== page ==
2018 Jones County Plan of Work

Approved: February 21, 2018

I. County Background

Jones County is located in southeastern NC, two hours from the capital city of Raleigh and 30 to 45 minutes from the Crystal Coast. Jones County is still a largely rural farming community despite the surrounding counties development. In 2000, Jones County boasted a population of 10,318 however by 2010 the population had decreased to 10,153. Jones County is bordered by Craven, Carteret, Duplin, Onslow and Lenoir Counties, most of which are experiencing population growth associated with the nearby Military bases. Jones County's largest employers are county government and the school system. There are few industries in the county however a big push has been made toward attracting companies to the county. All the major highways in the county lead to the coast therefore, Jones County is a thoroughfare for beach traffic with not many attractions to entice tourists to stop. Jones County is home to Brock's Mill which was built in the late 1700's and has served as a source of electricity, lumber mill and a gristmill for the county. This attraction was turned over to the county in 2013 and Extension has been asked to take the lead in its maintenance and transformation into a viable county tourist attraction. The NCSU School of Design has developed a conceptual design for the property which will serve as a template for applying for grants to enhance this historic landmark. A board has also been established to assist in fundraising and educational efforts. 

In 2017 the eighth annual Jones County Heritage Festival was held. The festival was created by a group led by NC Cooperative Extension Service - Jones County Center. This signature festival showcases the rich agricultural history of the county and it also provides a venue for county non-profit organizations to raise funds for their individual causes. In 2017 the event brought 3000 people into the county to contribute to the local economy. 

In 2016 Jones County's agricultural cash receipts total $113,240,061. In 2012 there were a total of 170 farms with an average size of 349 acres. Eighty-seven percent of these were family owned and the tobacco dependency rating was high. Jones county's traditional crops consist of cotton, tobacco, soybeans, corn, and wheat. Even though these are the primary crops, there is always a push for product development or alternative crops such as aquaculture or commercial horticulture. 

Jones County has an established Voluntary Agricultural District Program and a Farm and Forest Land Protection Plan. Jones County Commissioners asked Extension to take the lead on both of these projects. The plan is to use these two tools to assist Jones County in planned growth that will allow it to grow and develop while protecting the current and future agriculture resources. 

In 2016 approximately 18.9 percent of the population was between birth to 18 years old. Of the total population, 81.5 percent have a high school diploma and only 14 percent have a bachelor's degree or higher as compared to NC, 86.3% and 29% respectively. Jones County houses a branch of Lenoir Community College that offers core courses and 2 year degrees. Many youth who leave the county to engage in post high school studies do not return because there are few job opportunities for them to return to. Jones County 4-H answers this need by providing kits and training for teachers in grades 2 - 6 for subjects such as electricity, soil science, embryology, and poultry projects.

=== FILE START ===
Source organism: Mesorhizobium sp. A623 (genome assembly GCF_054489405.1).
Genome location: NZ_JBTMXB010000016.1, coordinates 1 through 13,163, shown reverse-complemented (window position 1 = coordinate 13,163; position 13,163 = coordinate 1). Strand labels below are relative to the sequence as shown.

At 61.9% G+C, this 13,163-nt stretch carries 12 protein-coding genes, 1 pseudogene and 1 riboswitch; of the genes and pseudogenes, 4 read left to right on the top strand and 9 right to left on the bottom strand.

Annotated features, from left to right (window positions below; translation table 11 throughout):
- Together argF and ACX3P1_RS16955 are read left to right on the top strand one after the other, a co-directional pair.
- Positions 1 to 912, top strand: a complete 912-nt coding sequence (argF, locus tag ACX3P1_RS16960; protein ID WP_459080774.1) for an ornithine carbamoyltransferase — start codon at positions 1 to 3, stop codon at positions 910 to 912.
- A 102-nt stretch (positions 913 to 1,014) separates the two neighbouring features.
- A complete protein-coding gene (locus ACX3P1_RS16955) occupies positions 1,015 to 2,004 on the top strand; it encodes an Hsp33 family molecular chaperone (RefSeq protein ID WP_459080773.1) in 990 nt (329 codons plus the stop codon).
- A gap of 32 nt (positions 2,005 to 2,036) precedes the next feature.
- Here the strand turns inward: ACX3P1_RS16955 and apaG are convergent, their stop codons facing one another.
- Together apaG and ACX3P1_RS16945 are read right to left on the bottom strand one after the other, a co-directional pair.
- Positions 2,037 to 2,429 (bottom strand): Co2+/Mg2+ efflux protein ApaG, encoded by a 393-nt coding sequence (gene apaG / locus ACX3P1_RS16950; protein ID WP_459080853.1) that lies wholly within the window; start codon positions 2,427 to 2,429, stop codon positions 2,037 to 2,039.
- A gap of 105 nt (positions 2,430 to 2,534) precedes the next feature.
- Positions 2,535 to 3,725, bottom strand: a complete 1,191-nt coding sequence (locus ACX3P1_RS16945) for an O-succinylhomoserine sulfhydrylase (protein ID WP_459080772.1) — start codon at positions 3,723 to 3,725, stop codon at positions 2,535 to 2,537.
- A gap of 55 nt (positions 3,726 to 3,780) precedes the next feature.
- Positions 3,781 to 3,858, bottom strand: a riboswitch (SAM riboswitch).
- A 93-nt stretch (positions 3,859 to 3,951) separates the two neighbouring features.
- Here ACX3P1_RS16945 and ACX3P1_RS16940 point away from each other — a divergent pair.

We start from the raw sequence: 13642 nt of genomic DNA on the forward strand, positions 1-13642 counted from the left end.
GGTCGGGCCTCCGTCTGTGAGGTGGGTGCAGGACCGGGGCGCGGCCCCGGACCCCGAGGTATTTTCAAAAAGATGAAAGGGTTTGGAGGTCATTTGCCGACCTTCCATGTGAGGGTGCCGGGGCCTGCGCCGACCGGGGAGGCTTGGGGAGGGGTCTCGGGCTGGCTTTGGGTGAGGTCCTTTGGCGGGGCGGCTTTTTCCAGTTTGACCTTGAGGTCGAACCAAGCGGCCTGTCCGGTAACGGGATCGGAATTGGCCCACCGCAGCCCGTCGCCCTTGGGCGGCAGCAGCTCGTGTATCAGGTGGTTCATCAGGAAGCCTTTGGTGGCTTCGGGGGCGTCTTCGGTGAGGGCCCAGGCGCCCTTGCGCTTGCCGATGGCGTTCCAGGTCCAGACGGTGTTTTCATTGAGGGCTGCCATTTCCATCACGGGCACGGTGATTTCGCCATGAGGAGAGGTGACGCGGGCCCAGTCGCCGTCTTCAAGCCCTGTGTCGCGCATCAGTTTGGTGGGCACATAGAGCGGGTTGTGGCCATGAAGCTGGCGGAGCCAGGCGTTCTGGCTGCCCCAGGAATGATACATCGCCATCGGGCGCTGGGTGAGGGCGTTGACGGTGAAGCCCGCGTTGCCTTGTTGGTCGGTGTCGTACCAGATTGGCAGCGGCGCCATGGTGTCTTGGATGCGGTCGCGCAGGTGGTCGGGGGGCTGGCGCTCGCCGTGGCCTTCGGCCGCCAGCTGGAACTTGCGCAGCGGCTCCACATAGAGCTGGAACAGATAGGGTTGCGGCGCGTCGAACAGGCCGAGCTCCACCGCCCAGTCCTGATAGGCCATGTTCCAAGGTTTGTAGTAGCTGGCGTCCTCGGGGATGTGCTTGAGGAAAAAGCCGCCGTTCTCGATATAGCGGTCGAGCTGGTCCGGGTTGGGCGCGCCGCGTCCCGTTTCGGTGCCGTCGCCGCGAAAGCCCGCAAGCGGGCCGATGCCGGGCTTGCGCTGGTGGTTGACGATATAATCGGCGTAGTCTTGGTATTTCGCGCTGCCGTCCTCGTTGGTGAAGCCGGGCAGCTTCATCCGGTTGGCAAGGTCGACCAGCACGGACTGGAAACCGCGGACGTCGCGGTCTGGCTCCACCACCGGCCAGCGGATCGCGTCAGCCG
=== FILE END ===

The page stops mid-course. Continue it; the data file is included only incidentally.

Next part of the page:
In Jones County, the median household income in 2016 was $34,080 (state median household income $48,256) while the per capita income was $20,348 (the state per capita income was $26,779). In 2010 the overall poverty rate for families in Jones County was 21.5 percent (15.4 percent for NC). Jones County, with 23 percent of the population over 65 (the state average being 15.5 percent). Family and Consumer science targets this higher population with two main needs, food safety and healthy food choices, by providing education aimed at this target audience's needs. 

The Jones County Extension Advisory Council met and determined that the focus of Jones County's Extension Educational programming should continue to be focused on: 

1. Profitable and Sustainable Plant Production Systems 
2. Profitable and Sustainable Animal Production Systems
3. School to Career 
4. Leadership Development 
5. Local Foods 
6. Safety and Security of our Food and Farm Systems 
7. Healthy Eating, Physical Activity, and Chronic Disease

II. Objectives to Address the Cooperative Extension Long Range Plan

North Carolina's plant production systems will become more profitable and sustainable.

North Carolina's animal production systems will become more profitable and sustainable.

Producers will increase sales of food locally to more agriculturally aware consumers through market development, producer and consumer education, and new farmer and infrastructure support.

Agricultural producers, workers, food handlers and consumers will adopt safer food and agricultural production, handling, and distribution practices that reduce workplace and home injuries/illnesses, enhance food security, and increase the quality and safety of food that North Carolinians prepare and consume.

Individuals and groups will acquire leadership and decision making capacities needed to guide and actively participate in local and state organizations.

Futures that Work: School to Career Pathways

Youth and adult program participants will make healthy food choices, achieve the recommended amount of physical activity and reduce risk factors for chronic diseases.

III. Relationship to County Government Objectives

The Jones County strategic plan encompasses economic development and helping its citizens overcome the challenging economic situation in the world today. Jones County government involves Extension in many aspects of their plan including but not limited to the involvement in the Jones County Communication and Coordinating Council which plans and implements the Jones County Heritage Festival; overseeing and developing the Brock Mill; taking the lead in implementing a Farm and Forest Protection Plan; implementing a Voluntary Agricultural District Program; assisting seniors with unbiased Medicare information; and providing a career exploration/job shadowing for youth. Cooperative Extension works closely with county government in achieving their goals especially in the area of economic development.